Montgomery was brought over from Green Bay in a trade before the deadline. I always wonder how his role/impact would have been different if Joe Flacco remained under center but his appeal took less precedence with the change at QB. His biggest contribution was as a pass protector … on a team that ran more than anybody in the league after Lamar Jackson took over as the starter. Montgomery could still be a useful player but how much do you prioritize his return for a run-heavy outfit when you could draft someone cheaper with more upside who gives you most, if not all of what he does?

Tyler Ervin has some interesting open field traits, De’Lance Turner does as well in a different package. Both are guys to keep an eye on as outside shots for RB4 duties.

The Ravens have an interesting group of players but still need to inject talent into the position, particularly with players who can make things happen in space and after the catch. With so many of the guys they have heading into free agency in the next year or 2, it’s important that they add someone who not only just plays on third down but has early down value as well.

Free Agent Options

— Le’Veon Bell

Last week, “Good morning football” had a segment about talking about the potential fit. A subsequent Instagram follow of Bell by Lamar Jackson got the internet buzzing about Bell to Baltimore.

The appeal here is obvious, Bell is arguably the best RB in football who would also offer the Ravens young signal caller an outlet in the passing game. For a team with a lack of imposing threats and scheme evolution questions, Bell’s skill set would do a lot to remedy both.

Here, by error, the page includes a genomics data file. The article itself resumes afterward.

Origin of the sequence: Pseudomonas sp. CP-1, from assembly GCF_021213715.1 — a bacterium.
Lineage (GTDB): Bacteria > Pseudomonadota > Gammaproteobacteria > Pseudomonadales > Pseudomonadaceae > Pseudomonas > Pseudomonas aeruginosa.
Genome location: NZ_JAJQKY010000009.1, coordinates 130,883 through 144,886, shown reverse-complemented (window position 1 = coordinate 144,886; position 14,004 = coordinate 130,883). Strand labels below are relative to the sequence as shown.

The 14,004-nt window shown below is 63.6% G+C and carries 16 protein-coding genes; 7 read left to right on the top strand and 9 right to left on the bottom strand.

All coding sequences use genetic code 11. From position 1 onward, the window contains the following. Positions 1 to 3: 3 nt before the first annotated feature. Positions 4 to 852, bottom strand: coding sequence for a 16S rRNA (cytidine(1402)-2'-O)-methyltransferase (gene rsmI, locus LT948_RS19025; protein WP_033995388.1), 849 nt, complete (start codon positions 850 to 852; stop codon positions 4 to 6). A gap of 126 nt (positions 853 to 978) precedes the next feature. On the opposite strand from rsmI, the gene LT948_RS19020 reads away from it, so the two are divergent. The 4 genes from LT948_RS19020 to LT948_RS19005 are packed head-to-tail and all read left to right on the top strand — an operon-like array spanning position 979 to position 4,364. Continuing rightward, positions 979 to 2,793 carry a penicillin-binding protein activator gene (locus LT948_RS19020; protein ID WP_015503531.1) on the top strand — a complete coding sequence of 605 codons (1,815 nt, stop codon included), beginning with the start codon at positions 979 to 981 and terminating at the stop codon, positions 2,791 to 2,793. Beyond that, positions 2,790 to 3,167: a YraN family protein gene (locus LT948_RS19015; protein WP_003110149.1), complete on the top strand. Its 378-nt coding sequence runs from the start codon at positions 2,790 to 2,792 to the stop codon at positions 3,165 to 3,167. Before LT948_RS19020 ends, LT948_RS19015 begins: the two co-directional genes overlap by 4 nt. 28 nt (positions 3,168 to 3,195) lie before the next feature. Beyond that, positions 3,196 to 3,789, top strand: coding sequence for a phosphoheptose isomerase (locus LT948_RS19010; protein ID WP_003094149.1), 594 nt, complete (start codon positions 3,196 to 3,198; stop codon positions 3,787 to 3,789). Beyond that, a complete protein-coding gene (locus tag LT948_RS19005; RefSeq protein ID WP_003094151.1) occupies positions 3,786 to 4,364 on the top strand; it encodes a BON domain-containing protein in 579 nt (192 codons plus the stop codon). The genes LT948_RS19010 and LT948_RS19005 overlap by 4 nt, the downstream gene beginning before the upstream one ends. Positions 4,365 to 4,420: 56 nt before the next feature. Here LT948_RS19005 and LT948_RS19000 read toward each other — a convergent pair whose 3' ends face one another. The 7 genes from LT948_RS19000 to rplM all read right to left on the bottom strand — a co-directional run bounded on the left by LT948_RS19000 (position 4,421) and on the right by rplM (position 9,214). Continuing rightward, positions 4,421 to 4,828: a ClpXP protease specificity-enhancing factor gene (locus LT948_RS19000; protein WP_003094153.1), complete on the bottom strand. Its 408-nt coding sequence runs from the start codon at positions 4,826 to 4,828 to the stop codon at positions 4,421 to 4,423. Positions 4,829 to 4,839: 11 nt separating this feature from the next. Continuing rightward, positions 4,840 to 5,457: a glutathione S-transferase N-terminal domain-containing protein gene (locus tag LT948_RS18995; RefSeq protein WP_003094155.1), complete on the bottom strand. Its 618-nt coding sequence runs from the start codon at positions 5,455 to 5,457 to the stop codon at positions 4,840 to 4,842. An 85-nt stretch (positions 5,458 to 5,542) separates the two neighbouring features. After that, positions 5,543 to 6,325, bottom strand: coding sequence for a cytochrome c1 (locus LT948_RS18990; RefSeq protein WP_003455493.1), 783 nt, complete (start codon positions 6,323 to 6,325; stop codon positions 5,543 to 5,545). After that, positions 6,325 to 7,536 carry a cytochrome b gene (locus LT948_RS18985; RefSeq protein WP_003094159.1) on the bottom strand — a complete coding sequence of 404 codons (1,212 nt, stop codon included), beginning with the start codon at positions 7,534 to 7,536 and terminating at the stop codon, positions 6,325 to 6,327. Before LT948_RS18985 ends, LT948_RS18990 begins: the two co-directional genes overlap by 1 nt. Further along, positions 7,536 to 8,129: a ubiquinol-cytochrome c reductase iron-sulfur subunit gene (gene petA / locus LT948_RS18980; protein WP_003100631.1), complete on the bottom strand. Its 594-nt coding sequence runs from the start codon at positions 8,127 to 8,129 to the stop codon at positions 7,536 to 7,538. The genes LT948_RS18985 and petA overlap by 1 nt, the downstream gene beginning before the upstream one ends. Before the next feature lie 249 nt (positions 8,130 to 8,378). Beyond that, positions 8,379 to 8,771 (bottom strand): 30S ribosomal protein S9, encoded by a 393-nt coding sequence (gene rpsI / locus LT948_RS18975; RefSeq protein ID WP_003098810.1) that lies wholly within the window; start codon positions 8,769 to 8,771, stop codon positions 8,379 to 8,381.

His contract expectations make this a tough sell. The Ravens have a QB in place whose gravity as a runner inherently makes it easier for his running backs to find running lanes. They finished the year with a wildly successful running game with two backs that didn’t earn 2 million dollars between them.

If Bell’s market isn’t as robust as he thinks (very real possibility) and the Ravens can craft a deal where they aren’t so financially tied to him in or after his age 30 season, I could see this a possibility. I don’t think its very likely at all but it’s fun to talk about.

— Corey Grant

He is an incredibly explosive space back and kick returner. I could see him flourishing in Roman’s outside zones runs and screen game. The Jaguars gave him a high tender last offseason but he ended up getting hurt and they now have major cap concerns. Grant could be available on more of a modest prove it type of deal and for my money will wind up being one of the bargains of free agency if he can get into a scheme that bests utilizes his talents.

— Jamize Olawale

Now that the schematical direction of the team has been decided upon, I think one of the biggest priorities for the Ravens should be how they can make their heavy, run centered packages more threatening through the air. Roman’s offenses usually have a fullback, that role was mainly occupied by Maxx Williams and Nick Boyle to a lesser extent but both of those guys are free agents. Olawale could come in and play that role but offer a plethora of options due to his ability to run routes,